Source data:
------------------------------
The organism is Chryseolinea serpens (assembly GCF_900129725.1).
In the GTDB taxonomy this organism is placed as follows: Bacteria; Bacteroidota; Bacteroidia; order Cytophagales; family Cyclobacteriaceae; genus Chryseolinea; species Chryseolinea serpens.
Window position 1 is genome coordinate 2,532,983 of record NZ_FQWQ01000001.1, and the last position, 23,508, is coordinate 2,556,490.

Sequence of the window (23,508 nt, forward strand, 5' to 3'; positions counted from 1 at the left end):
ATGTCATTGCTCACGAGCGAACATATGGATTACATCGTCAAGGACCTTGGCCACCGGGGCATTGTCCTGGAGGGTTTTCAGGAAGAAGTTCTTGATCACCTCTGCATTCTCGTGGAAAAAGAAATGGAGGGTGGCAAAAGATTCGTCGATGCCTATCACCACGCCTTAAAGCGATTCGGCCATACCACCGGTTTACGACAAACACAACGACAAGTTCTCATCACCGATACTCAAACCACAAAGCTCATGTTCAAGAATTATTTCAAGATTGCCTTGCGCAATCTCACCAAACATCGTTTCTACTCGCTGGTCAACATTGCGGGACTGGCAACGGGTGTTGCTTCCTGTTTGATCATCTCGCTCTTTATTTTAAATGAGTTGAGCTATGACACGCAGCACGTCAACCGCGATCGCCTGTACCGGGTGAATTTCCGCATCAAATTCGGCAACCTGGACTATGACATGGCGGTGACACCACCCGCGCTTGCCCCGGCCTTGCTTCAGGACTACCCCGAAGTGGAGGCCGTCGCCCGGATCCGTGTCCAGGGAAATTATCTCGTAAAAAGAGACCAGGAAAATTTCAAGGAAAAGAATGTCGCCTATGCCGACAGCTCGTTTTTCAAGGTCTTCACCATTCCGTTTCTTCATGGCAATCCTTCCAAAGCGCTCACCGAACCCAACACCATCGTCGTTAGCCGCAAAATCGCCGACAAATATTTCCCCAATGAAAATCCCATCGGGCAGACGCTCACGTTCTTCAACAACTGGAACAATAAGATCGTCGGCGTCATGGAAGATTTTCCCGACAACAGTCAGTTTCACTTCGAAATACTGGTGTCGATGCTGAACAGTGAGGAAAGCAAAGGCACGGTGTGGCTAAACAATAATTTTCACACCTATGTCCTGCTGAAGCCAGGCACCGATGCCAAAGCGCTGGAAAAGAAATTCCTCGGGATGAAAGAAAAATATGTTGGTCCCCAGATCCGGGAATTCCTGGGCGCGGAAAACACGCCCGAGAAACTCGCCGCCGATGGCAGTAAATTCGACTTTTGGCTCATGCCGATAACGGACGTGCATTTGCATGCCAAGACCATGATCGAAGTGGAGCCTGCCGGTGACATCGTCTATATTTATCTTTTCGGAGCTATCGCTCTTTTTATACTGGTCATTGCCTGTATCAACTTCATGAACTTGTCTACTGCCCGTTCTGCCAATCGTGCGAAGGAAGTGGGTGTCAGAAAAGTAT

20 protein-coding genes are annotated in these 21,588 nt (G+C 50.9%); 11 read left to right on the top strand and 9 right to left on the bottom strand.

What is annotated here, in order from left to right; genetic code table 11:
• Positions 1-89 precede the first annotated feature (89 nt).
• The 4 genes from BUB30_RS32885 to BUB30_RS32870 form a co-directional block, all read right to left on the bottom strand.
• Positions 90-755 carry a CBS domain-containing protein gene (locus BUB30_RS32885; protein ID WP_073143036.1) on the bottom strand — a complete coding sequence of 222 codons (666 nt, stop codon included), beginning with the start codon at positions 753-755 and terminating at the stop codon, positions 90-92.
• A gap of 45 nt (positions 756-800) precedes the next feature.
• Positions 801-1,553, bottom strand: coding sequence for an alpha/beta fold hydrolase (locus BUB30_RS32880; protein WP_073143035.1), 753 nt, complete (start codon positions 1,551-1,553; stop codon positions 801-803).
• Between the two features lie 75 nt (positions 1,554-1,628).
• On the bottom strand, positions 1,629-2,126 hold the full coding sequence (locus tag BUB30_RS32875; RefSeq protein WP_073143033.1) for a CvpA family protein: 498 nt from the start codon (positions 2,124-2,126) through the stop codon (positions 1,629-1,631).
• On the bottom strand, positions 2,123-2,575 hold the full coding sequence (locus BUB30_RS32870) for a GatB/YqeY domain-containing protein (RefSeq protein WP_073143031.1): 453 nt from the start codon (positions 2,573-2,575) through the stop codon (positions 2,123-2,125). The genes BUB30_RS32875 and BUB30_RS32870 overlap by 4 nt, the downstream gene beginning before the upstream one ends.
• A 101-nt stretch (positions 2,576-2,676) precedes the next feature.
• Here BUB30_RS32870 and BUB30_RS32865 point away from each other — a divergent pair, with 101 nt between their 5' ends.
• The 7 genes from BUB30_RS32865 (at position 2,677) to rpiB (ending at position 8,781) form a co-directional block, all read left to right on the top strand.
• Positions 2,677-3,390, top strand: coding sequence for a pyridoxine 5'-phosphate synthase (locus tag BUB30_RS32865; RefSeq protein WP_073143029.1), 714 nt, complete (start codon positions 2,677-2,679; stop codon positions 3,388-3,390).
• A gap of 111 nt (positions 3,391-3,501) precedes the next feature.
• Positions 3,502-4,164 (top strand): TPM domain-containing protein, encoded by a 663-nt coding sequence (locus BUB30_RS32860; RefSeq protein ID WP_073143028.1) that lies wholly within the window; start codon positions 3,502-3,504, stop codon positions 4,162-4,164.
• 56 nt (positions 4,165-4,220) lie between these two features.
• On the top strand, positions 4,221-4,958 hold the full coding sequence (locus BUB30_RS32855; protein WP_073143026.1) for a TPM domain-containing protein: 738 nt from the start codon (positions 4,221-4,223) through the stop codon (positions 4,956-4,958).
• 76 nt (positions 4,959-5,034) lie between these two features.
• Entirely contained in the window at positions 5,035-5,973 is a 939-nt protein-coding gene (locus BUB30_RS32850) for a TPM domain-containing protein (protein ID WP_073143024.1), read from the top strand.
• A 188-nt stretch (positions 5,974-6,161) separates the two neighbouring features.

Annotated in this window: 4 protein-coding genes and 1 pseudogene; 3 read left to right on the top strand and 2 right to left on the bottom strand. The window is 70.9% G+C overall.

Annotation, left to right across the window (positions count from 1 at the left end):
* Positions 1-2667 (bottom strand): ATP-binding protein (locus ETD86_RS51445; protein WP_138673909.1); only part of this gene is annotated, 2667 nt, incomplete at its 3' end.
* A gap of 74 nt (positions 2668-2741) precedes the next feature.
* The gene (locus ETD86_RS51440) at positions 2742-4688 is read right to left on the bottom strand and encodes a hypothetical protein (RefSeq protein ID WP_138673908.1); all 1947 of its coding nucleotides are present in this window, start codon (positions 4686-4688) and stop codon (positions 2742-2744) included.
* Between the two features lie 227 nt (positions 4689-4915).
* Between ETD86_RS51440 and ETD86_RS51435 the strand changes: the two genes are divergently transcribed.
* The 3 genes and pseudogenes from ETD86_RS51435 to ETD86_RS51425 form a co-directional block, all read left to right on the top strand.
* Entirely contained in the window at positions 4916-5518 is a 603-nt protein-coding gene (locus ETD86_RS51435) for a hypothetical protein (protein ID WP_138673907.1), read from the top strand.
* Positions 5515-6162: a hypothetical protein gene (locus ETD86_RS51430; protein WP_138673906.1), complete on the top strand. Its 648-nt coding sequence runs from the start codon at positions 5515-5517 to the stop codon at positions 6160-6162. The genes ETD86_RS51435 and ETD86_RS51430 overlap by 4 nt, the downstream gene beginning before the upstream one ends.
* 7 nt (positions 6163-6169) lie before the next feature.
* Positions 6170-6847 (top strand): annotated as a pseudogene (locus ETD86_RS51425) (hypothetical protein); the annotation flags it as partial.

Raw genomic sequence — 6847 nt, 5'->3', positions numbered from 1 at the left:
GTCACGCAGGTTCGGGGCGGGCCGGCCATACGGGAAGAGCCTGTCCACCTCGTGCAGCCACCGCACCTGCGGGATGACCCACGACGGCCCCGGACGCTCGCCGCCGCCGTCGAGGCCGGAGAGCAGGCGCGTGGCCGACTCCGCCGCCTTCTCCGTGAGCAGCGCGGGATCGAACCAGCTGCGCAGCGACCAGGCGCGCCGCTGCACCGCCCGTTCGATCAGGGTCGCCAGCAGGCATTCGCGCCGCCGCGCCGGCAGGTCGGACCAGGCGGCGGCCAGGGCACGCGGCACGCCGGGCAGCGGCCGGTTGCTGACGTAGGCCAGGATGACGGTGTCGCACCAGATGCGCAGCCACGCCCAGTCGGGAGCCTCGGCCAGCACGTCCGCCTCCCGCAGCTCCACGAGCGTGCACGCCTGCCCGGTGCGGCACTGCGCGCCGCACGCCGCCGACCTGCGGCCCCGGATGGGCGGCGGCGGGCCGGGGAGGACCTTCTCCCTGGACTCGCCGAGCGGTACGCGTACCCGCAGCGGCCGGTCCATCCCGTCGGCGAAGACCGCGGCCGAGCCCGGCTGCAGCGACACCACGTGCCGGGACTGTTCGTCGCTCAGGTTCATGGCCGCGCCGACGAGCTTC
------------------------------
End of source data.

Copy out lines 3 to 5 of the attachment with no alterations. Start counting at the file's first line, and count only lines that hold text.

Window position 1 is genome coordinate 2,532,983 of record NZ_FQWQ01000001.1, and the last position, 23,508, is coordinate 2,556,490.

Sequence of the window (23,508 nt, forward strand, 5' to 3'; positions counted from 1 at the left end):
ATGTCATTGCTCACGAGCGAACATATGGATTACATCGTCAAGGACCTTGGCCACCGGGGCATTGTCCTGGAGGGTTTTCAGGAAGAAGTTCTTGATCACCTCTGCATTCTCGTGGAAAAAGAAATGGAGGGTGGCAAAAGATTCGTCGATGCCTATCACCACGCCTTAAAGCGATTCGGCCATACCACCGGTTTACGACAAACACAACGACAAGTTCTCATCACCGATACTCAAACCACAAAGCTCATGTTCAAGAATTATTTCAAGATTGCCTTGCGCAATCTCACCAAACATCGTTTCTACTCGCTGGTCAACATTGCGGGACTGGCAACGGGTGTTGCTTCCTGTTTGATCATCTCGCTCTTTATTTTAAATGAGTTGAGCTATGACACGCAGCACGTCAACCGCGATCGCCTGTACCGGGTGAATTTCCGCATCAAATTCGGCAACCTGGACTATGACATGGCGGTGACACCACCCGCGCTTGCCCCGGCCTTGCTTCAGGACTACCCCGAAGTGGAGGCCGTCGCCCGGATCCGTGTCCAGGGAAATTATCTCGTAAAAAGAGACCAGGAAAATTTCAAGGAAAAGAATGTCGCCTATGCCGACAGCTCGTTTTTCAAGGTCTTCACCATTCCGTTTCTTCATGGCAATCCTTCCAAAGCGCTCACCGAACCCAACACCATCGTCGTTAGCCGCAAAATCGCCGACAAATATTTCCCCAATGAAAATCCCATCGGGCAGACGCTCACGTTCTTCAACAACTGGAACAATAAGATCGTCGGCGTCATGGAAGATTTTCCCGACAACAGTCAGTTTCACTTCGAAATACTGGTGTCGATGCTGAACAGTGAGGAAAGCAAAGGCACGGTGTGGCTAAACAATAATTTTCACACCTATGTCCTGCTGAAGCCAGGCACCGATGCCAAAGCGCTGGAAAAGAAATTCCTCGGGATGAAAGAAAAATATGTTGGTCCCCAGATCCGGGAATTCCTGGGCGCGGAAAACACGCCCGAGAAACTCGCCGCCGATGGCAGTAAATTCGACTTTTGGCTCATGCCGATAACGGACGTGCATTTGCATGCCAAGACCATGATCGAAGTGGAGCCTGCCGGTGACATCGTCTATATTTATCTTTTCGGAGCTATCGCTCTTTTTATACTGGTCATTGCCTGTATCAACTTCATGAACTTGTCTACTGCCCGTTCTGCCAATCGTGCGAAGGAAGTGGGTGTCAGAAAAGTAT